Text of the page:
Reshaping Church, Methodist Theology in the Spotlight

Unmasking Methodist Theology from past to present
( [email protected] ) Jun 02, 2004 03:10 PM EDT

As the Methodist conference approaches, the Methodist Church of Great Britain arrives at a time to reflect on their ways of being a church, and in thinking up new priorities for the coming year.

Owing to declining churchgoer numbers and an ever-closer relationship with the Church of England, a great challenge lies ahead for the Methodist and Christian churches in Britain and the Western World. During the process of trying to reshape a new church, the Methodist Church has been seeking for the root and essence of Methodist theology even though it is often assumed the Methodists don’t produce theologians.

Written by a Task Group of the Faith and Order Committee - a group of the finest theological minds in contemporary Methodism - the book “Unmasking Methodist Theology” shows how recent Methodist theology can be a resource for the future and how Methodism contributes to British Christianity.

Jonathan Kerry, Coordinating Secretary for Worship and Learning, said, “Theological thinking in British Methodism is wide-ranging and dynamic - and now we have the evidence!”

Dr. Clive Marsh, Co-editor and Secretary for the Faith and Order Committee, acknowledged that ‘there is a crisis about the state of Christianity in Britain’, he commented, “This book can contribute to finding answers to much larger questions: What is Christianity for? And what could Christianity offer to people in Britain today?”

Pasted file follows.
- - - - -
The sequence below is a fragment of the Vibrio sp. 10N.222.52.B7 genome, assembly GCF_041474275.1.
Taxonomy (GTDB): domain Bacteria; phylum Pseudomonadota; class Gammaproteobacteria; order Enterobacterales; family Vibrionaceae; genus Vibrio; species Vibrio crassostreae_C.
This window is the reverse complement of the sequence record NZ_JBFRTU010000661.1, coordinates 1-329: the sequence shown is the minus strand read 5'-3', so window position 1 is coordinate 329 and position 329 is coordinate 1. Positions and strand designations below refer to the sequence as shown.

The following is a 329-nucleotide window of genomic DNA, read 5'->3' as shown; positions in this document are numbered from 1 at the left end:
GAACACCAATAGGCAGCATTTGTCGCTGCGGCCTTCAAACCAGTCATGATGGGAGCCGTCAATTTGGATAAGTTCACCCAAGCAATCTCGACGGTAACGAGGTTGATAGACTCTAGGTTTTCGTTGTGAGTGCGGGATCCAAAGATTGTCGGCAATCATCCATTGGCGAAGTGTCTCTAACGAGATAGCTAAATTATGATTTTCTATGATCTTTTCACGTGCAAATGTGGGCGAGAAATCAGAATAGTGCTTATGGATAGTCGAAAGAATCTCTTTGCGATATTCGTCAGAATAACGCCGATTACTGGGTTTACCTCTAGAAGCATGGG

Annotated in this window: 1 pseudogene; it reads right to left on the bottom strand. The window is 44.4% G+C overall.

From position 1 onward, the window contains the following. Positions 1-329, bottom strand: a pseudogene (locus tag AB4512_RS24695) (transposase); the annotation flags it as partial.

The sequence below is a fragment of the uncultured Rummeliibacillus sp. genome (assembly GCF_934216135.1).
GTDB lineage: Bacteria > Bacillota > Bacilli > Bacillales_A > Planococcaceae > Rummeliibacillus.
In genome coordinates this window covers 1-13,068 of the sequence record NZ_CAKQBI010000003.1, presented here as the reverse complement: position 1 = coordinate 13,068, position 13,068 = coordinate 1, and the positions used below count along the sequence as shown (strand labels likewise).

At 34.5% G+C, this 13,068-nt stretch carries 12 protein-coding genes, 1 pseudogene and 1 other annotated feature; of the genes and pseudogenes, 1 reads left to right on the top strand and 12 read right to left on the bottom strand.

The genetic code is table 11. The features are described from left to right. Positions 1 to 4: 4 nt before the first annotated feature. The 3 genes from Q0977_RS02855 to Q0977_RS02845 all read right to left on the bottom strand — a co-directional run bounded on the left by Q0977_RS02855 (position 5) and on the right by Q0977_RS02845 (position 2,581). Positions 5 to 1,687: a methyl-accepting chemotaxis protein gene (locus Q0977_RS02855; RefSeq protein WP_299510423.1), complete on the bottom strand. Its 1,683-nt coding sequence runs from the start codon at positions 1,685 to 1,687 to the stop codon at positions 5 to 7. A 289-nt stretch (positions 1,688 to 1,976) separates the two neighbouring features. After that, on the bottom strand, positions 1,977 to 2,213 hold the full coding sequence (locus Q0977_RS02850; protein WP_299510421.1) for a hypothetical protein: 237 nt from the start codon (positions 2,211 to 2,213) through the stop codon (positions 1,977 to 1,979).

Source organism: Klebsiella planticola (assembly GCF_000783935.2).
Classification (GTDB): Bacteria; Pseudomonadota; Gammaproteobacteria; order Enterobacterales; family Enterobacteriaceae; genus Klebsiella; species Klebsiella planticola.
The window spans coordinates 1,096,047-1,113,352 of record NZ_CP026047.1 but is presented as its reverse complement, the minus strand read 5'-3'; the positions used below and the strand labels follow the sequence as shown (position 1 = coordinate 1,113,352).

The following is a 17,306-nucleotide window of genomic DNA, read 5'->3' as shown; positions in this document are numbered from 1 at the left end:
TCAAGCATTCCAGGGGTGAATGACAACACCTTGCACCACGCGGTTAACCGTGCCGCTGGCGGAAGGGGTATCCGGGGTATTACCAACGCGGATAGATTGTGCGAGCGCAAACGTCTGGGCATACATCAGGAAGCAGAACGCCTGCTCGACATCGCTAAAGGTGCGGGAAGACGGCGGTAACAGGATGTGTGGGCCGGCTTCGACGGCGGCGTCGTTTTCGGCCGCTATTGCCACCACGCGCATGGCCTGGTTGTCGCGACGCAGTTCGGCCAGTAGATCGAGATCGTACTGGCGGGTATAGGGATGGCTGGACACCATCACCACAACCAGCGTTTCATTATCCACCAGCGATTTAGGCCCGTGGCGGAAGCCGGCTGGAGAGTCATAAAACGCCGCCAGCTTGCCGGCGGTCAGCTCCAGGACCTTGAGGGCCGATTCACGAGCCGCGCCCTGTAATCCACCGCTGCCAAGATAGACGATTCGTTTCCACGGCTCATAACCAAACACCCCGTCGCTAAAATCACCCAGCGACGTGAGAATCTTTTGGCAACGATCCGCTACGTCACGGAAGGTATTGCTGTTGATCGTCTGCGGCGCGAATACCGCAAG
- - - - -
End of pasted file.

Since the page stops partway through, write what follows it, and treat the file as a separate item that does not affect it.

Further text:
The book challenges in particular presbyters, deacons and local preachers of the Methodist family to be more explicit about the theology they live by and commend to others.

Marsh continued, “It is intended to educate and inspire local Methodism, and will have even wider significance if the insights it offers and the questions it arouses also stimulate thought and action amongst preachers, group leaders of all kinds, and any who make decisions at any level on the church’s behalf.”

By tradition, Methodism has active concern with both evangelism and social welfare, and by means of its central organization it is able to coordinate efforts in these two specific directions. The book also asks questions about how these two might be developed in the complicated modern secular world.

Brian Beck, Co-editor and Past President of Conference, also commented on the book’s significance, “This book is important because it casts its net more widely than usual in trying to discover the theology that has been driving Methodism since 1932. It is also important because it invites us to see ourselves as others see us. There is plenty here for all thinking Methodists to digest as we debate ‘Our Calling’.”

The book is the work of twenty-five individuals (four co-editors and twenty-one contributors) and took three years to complete. On 9 June, a one-day conference including the keynote lecture ‘Why don’t Methodists like theology?’ will be available at the Sarum College, Salisbury. Another 48-hour conference based on the book’s content will be held in Liverpool Hope University College in September.